NYPD: Broken Windows Revolution

Like Wilson, George Kelling’s popularity skyrocketed as police officials continuously approached him with questions and discussions about the “Broken Windows” cover story. In the mid-1980s, the Chairman of the New York State Transportation Authority, Robert Kiley, approached Kelling and requested that he assist the New York law enforcement “dealt with ‘homelessness’ in New York City’s subway system.”[1] The New York Transit Authority official hired Kelling as a consultant in 1985. From 1985 to the 1990s, George Kelling’s involvement with the New York police authorizes marked the beginning of the broken windows policing revolution. As the transit authority’s consultant, Kelling guided local law enforcement to police signs of social disorder and eliminate the presence of disorderly persons within the subway system, including the homeless. With this strategy underway, the New York subway system became the premier testing grounds for broken windows policing—one of the first implemented police reform initiatives to inspire larger reforms within New York City and other major centers across the country.

The New York City Police Department best exemplified the impact of broken windows theory on the function and performance of modern urban policing. New York Police Commissioner William Bratton, informally known as Bill, referred to James Wilson as “my intellectual mentor.”[2] Wilson’s broken windows teachings inspired Bratton and sparked his long-standing commitment to using police authorities as a mechanism for eliminating disorderly conduct and regulating anti-social behavior. Likewise, Bratton and Kelling maintained close professional ties. After Bratton became head of the transit police in 1990 and the New York City Police Chief in 1994, he and Kelling collaborated on a concept Bratton referred to as “quality-of-life policing”—a term that revolutionized the NYPD under Bratton’s leadership throughout the nineties.[3]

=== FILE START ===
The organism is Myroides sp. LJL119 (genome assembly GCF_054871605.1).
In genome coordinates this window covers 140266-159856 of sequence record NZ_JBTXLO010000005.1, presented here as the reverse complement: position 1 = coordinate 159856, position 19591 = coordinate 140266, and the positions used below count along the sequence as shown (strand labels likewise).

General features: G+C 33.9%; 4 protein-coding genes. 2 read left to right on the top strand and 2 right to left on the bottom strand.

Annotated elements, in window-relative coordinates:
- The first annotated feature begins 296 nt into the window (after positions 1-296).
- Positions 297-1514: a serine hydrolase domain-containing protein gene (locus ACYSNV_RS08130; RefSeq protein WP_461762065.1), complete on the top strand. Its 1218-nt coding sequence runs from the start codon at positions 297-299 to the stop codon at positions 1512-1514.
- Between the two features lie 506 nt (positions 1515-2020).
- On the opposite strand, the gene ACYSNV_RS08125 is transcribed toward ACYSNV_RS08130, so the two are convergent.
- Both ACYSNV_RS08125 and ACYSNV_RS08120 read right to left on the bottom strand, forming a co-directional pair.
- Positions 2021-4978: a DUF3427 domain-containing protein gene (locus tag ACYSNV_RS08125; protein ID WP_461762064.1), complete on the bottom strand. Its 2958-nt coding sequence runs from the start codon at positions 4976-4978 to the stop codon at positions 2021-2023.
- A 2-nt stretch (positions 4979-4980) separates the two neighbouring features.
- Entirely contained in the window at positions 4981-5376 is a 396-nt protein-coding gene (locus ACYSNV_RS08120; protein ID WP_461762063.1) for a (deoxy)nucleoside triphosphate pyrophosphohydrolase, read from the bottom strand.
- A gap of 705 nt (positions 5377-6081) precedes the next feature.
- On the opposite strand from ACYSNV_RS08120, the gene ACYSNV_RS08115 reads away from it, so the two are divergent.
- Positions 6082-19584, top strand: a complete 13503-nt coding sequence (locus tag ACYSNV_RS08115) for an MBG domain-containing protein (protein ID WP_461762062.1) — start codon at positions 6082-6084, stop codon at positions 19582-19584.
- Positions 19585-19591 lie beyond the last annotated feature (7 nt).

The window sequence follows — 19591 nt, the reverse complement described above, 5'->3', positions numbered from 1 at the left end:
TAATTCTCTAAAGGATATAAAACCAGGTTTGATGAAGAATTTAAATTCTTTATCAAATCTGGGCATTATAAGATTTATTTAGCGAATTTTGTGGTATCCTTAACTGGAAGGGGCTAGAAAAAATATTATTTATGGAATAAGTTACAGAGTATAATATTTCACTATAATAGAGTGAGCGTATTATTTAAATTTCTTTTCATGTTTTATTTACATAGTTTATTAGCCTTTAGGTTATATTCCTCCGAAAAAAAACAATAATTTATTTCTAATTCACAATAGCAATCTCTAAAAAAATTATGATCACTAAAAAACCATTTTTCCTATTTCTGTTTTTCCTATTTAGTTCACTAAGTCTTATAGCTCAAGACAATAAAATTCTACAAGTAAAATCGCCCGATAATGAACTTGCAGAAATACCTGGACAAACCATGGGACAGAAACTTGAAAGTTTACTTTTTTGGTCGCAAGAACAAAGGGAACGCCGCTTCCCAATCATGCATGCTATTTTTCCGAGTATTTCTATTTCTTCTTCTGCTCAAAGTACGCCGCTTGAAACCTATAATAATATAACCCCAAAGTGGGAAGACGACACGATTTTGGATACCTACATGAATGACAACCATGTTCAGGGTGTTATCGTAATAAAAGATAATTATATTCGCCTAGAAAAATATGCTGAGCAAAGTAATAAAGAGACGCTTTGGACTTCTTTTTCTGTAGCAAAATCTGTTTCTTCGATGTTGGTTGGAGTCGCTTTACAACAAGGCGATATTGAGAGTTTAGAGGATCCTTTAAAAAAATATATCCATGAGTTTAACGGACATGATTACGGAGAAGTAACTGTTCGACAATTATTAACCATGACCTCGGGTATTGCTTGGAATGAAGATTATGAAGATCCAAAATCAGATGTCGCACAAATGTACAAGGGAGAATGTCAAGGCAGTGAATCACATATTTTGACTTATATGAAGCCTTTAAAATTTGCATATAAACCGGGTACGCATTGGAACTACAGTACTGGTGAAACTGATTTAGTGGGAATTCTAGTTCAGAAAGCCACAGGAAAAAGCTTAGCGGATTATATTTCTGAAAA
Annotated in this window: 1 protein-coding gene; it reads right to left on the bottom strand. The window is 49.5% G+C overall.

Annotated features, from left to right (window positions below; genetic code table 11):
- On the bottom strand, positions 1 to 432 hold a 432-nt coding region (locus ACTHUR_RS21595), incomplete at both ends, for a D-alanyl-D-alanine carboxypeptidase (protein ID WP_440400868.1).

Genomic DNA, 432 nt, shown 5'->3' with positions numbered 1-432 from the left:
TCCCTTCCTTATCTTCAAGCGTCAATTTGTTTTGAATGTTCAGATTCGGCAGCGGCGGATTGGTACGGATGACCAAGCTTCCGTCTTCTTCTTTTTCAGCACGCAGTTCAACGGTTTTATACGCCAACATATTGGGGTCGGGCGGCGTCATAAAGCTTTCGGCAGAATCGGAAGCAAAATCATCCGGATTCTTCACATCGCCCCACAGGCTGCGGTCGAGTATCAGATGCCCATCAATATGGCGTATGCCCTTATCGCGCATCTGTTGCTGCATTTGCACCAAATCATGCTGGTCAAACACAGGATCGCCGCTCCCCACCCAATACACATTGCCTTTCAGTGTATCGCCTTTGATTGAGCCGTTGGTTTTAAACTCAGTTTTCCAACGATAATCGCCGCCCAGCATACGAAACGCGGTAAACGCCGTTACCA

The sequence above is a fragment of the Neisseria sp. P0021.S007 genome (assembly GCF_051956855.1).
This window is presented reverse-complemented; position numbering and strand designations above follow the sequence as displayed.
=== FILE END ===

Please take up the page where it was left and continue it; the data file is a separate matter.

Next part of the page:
[1] Kelling, George L. Recollections of James Q. Wilson and Broken Windows. TS.

[2] James Q. Wilson and George L. Kelling. "Broken Windows." The Atlantic. May 11, 2010. Accessed March 23, 2017. http://www.theatlantic.com/projects/the-future-of-the-city/archive/2010/05/broken-windows/56479/.

[3] In addition to serving as the NYC Police Commissioner, Bratton also served as a top police administrator in the Boston PD and Los Angeles PD. Throughout his tenure in all three cities, Bratton consulted with both Wilson and Kelling on implementing broken windows policing tactics within each municipality.